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Science News Staff

Science Ticker

Science Ticker

Life after Pluto: New Horizons to head for Kuiper belt boulder

New Horizons will buzz a boulder in the Kuiper belt, seen in this artist’s illustration, on January 1, 2019.

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With Pluto receding in the rear view mirror, New Horizons now has its sights set on a second target. Pending final approval by NASA, an icy boulder dubbed 2014 MU69 — over 1 billion kilometers beyond Pluto — will be graced by the spacecraft’s presence on January 1, 2019, space agency officials announced August 28.

The next stop lives deep in the Kuiper belt, a ring of frozen debris past Neptune that is left over from the formation of the solar system 4.6 billion years ago. New Horizons will fire its engines four times in late October and early November to send it on its way. 


Kidney transplants may benefit from a slightly chilled donor

By Sarah Schwartz 11:35am, July 31, 2015
Transplanted kidneys performed better when taken from organ donors whose bodies were intentionally cooled after death.
Immune Science

Experimental MERS vaccine battles virus in mice and monkeys

By Sarah Schwartz 6:30am, July 30, 2015
Select viral proteins and DNA can combat the MERS virus in mice and monkeys.
Animals,, Physiology

Stink bug moms are color conscious when it comes to their eggs

By Sarah Schwartz 5:36pm, July 24, 2015
P. maculiventris moms control the color of their eggs, seemingly pairing darker eggs with darker surfaces.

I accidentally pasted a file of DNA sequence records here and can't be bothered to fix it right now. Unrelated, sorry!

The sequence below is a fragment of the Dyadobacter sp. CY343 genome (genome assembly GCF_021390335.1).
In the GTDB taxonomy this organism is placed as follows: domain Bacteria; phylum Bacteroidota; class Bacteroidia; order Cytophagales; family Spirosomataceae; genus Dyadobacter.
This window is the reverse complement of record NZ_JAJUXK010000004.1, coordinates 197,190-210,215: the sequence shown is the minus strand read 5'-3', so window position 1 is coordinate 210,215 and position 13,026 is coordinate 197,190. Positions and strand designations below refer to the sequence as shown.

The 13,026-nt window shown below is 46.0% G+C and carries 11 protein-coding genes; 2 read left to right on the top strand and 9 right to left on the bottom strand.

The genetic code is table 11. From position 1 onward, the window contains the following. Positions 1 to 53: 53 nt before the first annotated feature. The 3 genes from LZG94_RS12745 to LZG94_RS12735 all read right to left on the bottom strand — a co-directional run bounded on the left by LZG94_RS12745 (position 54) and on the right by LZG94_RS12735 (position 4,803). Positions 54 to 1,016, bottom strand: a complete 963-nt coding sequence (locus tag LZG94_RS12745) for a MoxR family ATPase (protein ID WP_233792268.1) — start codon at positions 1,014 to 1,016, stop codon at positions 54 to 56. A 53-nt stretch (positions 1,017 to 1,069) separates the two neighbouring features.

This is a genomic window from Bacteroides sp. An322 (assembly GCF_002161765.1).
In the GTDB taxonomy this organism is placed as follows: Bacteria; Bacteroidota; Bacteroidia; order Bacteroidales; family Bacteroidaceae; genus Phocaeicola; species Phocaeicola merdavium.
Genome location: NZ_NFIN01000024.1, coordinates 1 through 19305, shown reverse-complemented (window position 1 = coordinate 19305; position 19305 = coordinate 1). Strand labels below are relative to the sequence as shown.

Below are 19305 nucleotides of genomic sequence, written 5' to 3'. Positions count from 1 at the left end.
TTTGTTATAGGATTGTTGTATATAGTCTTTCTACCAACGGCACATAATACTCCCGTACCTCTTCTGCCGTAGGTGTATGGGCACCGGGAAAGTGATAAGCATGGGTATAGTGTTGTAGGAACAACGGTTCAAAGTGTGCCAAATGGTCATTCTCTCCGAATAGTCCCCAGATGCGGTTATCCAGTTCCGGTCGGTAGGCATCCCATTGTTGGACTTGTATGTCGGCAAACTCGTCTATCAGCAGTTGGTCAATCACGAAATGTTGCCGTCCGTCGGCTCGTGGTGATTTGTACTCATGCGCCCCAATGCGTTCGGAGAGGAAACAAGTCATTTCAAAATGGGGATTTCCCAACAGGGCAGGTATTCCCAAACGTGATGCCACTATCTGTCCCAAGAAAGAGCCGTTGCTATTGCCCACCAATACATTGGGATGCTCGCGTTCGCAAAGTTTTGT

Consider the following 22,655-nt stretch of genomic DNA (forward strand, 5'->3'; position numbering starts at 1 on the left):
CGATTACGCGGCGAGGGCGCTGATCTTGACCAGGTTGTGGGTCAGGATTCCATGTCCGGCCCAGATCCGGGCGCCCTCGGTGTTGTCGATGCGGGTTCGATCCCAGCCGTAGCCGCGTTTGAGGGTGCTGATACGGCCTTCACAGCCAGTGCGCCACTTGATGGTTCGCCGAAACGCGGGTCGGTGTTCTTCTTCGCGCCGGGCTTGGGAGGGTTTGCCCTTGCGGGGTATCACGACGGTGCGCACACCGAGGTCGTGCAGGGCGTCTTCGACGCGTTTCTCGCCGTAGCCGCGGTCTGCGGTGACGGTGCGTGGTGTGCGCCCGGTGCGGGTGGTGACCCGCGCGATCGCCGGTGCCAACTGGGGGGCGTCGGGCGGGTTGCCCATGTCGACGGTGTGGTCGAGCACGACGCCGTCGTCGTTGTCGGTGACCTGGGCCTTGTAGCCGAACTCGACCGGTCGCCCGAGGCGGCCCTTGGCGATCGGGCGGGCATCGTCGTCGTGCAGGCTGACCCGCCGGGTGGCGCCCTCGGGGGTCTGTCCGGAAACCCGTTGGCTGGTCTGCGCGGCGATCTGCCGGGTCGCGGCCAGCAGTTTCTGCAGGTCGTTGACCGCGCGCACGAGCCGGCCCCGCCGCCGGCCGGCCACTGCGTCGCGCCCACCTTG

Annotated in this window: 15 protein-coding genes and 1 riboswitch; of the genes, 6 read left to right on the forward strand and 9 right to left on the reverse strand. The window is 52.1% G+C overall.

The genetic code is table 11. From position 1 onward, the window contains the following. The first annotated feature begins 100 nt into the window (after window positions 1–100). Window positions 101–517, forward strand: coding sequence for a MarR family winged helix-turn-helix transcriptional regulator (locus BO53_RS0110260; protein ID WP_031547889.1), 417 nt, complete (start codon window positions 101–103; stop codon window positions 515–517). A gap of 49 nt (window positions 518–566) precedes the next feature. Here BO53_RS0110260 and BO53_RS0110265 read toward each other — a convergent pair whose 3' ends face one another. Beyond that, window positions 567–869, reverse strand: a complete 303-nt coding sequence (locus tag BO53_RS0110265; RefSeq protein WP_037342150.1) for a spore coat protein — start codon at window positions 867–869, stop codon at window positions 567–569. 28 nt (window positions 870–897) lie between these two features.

Stretchy fiber keeps electrons flowing

By Andrew Grant 5:04pm, July 23, 2015
Folded layers of carbon nanotubes allow an elastic fiber to conduct electrical current when stretched.

Boas kill by cutting off blood flow, not airflow

By Ashley Yeager 6:00pm, July 22, 2015
Boas actually kill by constricting blood flow of their prey, not suffocating them, as scientists previously suspected.
Oceans,, Climate

Blooming phytoplankton seed clouds in the Southern Ocean

By Beth Mole 2:00pm, July 17, 2015
Booming phytoplankton populations spark cloud formation in the Southern Ocean.
Health,, Microbes,, Microbiology

Mosquitoes can get a double dose of malaria

By Tina Hesman Saey 11:44am, July 17, 2015
Carrying malaria may make mosquitoes more susceptible to infection with a second strain of the parasite that causes the disease.
Neuroscience,, Human Development

Bundles of cells hint at biological differences of autistic brains

By Sarah Schwartz 9:20am, July 17, 2015
Using miniature organoids that mimic the human brain, scientists have identified developmental differences between autistic children and their non-autistic family members.

How screams shatter the brain

By Laura Sanders 12:00pm, July 16, 2015
The acoustical properties of screams make them hard to ignore, a new study suggests.

Exploding star breaks record for brightest supernova

By Christopher Crockett 9:53am, July 9, 2015
A recent supernova shines with the light of 600 billion suns.
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